Cosponsor the FASTER Act NOW to Stop Congress from Raiding Aviation Security Funding

Our aviation security system desperately needs additional resources to address today’s threat environment. That’s why Congress established an airline passenger fee, the September 11 Security Fee, in order to help finance the cost of securing the nation’s
aviation transportation system. The passenger fee is currently $5.60 per one-way trip and may not exceed $11.20 round trip.

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TSA Needs Full Funding to Ensure Aviation Security: Cosponsor H.R. 2514, the FASTER Act

Today, the threats to aviation are diverse and significant. Presently, there is great interest in system-wide deployment of Computed Tomography (CT) screening equipment to passenger security checkpoints, a technology widely-viewed as significantly enhancing
the Transportation Security Administration’s (TSA) threat detection capability. Last November 8, TSA Administrator David Pekoske testified before the House Committee on Homeland Security that TSA could “hypothetically” deploy CT throughout the aviation security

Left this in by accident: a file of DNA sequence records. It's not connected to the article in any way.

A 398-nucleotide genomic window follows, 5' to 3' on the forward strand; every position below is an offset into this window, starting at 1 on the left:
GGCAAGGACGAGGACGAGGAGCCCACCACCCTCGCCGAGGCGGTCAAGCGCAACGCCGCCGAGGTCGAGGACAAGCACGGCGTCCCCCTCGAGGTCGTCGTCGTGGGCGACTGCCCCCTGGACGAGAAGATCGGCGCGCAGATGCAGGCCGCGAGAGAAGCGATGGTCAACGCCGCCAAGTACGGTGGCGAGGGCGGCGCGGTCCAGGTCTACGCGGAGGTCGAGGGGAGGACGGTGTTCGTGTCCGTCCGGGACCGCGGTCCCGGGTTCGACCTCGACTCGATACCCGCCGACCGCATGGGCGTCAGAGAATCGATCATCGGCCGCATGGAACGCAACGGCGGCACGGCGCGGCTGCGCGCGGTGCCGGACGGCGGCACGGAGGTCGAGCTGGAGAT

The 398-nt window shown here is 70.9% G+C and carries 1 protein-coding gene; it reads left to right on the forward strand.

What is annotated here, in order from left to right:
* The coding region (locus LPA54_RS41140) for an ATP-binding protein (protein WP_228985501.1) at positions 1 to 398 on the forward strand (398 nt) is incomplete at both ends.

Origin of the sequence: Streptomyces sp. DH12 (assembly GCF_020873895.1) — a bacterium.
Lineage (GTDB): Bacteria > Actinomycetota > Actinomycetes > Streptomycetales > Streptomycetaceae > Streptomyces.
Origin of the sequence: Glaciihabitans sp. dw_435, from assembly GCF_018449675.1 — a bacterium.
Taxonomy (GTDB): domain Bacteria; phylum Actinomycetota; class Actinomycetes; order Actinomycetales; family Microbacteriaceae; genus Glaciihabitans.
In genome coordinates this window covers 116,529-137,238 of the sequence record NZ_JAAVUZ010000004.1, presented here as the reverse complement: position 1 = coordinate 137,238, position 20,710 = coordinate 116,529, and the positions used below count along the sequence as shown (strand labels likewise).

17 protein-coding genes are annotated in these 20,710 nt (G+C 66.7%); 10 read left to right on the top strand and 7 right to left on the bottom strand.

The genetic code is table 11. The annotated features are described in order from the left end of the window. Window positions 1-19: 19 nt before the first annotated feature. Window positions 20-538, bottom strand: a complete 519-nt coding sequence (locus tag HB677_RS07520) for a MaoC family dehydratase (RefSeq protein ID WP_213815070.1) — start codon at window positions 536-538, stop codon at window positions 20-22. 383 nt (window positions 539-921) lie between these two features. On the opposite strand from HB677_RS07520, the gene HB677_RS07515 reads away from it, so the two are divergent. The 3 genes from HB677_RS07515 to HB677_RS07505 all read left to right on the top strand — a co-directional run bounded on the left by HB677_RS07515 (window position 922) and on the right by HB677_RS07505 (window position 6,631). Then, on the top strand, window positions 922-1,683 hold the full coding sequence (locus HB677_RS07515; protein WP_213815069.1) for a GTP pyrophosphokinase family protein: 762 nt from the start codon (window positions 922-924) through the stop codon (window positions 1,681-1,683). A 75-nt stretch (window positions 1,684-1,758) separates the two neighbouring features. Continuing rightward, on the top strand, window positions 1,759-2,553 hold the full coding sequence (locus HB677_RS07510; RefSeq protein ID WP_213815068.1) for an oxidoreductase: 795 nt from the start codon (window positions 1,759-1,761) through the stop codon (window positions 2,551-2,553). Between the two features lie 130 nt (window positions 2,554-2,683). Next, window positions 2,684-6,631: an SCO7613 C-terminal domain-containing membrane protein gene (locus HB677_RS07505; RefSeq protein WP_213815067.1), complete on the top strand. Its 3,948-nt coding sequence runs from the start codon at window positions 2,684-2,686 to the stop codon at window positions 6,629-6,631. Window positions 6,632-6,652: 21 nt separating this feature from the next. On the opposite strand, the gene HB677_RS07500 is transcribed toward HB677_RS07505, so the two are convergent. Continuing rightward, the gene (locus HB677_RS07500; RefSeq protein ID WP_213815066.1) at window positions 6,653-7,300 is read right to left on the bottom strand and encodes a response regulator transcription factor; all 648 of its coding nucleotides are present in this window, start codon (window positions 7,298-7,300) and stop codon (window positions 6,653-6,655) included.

system. When probed about why TSA views such deployment as hypothetical, Administrator Pekoske explained that it is “hypothetical due to funding.” 

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TSA Needs Full Funding to Ensure Aviation Security: Cosponsor H.R. 2514, the FASTER Act

Today, the threats to aviation are diverse and significant. Presently, there is great interest in system-wide deployment of Computed Tomography (CT) screening equipment to passenger security checkpoints, a technology widely-viewed as significantly enhancing
the Transportation Security Administration’s (TSA) threat detection capability. On November 8, TSA Administrator David Pekoske testified before the House Committee on Homeland Security that TSA could “hypothetically” deploy CT throughout the aviation security
system. When probed about why TSA views such deployment as hypothetical, Administrator Pekoske explained that it is “hypothetical due to funding.” 

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